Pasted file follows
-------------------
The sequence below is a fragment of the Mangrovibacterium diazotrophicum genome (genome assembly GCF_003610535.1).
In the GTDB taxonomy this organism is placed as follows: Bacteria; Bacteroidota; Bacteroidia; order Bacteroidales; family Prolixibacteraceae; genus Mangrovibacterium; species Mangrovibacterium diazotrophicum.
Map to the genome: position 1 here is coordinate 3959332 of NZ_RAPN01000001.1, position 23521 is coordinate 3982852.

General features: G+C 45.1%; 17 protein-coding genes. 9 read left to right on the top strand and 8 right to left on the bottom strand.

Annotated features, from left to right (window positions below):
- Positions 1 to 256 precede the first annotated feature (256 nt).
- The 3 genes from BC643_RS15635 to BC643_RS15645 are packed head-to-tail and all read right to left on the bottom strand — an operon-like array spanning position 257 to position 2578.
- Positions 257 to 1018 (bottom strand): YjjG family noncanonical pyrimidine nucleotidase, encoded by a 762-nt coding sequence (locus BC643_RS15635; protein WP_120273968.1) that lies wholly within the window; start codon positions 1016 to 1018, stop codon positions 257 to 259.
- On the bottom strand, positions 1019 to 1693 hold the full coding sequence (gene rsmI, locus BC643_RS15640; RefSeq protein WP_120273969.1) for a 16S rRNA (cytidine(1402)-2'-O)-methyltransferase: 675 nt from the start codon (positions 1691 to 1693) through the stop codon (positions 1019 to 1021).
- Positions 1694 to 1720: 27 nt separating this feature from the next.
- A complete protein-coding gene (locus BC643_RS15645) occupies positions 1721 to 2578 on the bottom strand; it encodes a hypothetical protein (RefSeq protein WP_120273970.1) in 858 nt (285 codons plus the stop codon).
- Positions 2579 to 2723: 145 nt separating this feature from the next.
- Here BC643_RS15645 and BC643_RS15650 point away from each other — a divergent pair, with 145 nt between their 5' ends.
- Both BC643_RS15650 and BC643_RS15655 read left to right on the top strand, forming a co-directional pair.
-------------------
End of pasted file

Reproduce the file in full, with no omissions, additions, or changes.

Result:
The sequence below is a fragment of the Mangrovibacterium diazotrophicum genome (genome assembly GCF_003610535.1).
In the GTDB taxonomy this organism is placed as follows: Bacteria; Bacteroidota; Bacteroidia; order Bacteroidales; family Prolixibacteraceae; genus Mangrovibacterium; species Mangrovibacterium diazotrophicum.
Map to the genome: position 1 here is coordinate 3959332 of NZ_RAPN01000001.1, position 23521 is coordinate 3982852.

General features: G+C 45.1%; 17 protein-coding genes. 9 read left to right on the top strand and 8 right to left on the bottom strand.

Annotated features, from left to right (window positions below):
- Positions 1 to 256 precede the first annotated feature (256 nt).
- The 3 genes from BC643_RS15635 to BC643_RS15645 are packed head-to-tail and all read right to left on the bottom strand — an operon-like array spanning position 257 to position 2578.
- Positions 257 to 1018 (bottom strand): YjjG family noncanonical pyrimidine nucleotidase, encoded by a 762-nt coding sequence (locus BC643_RS15635; protein WP_120273968.1) that lies wholly within the window; start codon positions 1016 to 1018, stop codon positions 257 to 259.
- On the bottom strand, positions 1019 to 1693 hold the full coding sequence (gene rsmI, locus BC643_RS15640; RefSeq protein WP_120273969.1) for a 16S rRNA (cytidine(1402)-2'-O)-methyltransferase: 675 nt from the start codon (positions 1691 to 1693) through the stop codon (positions 1019 to 1021).
- Positions 1694 to 1720: 27 nt separating this feature from the next.
- A complete protein-coding gene (locus BC643_RS15645) occupies positions 1721 to 2578 on the bottom strand; it encodes a hypothetical protein (RefSeq protein WP_120273970.1) in 858 nt (285 codons plus the stop codon).
- Positions 2579 to 2723: 145 nt separating this feature from the next.
- Here BC643_RS15645 and BC643_RS15650 point away from each other — a divergent pair, with 145 nt between their 5' ends.
- Both BC643_RS15650 and BC643_RS15655 read left to right on the top strand, forming a co-directional pair.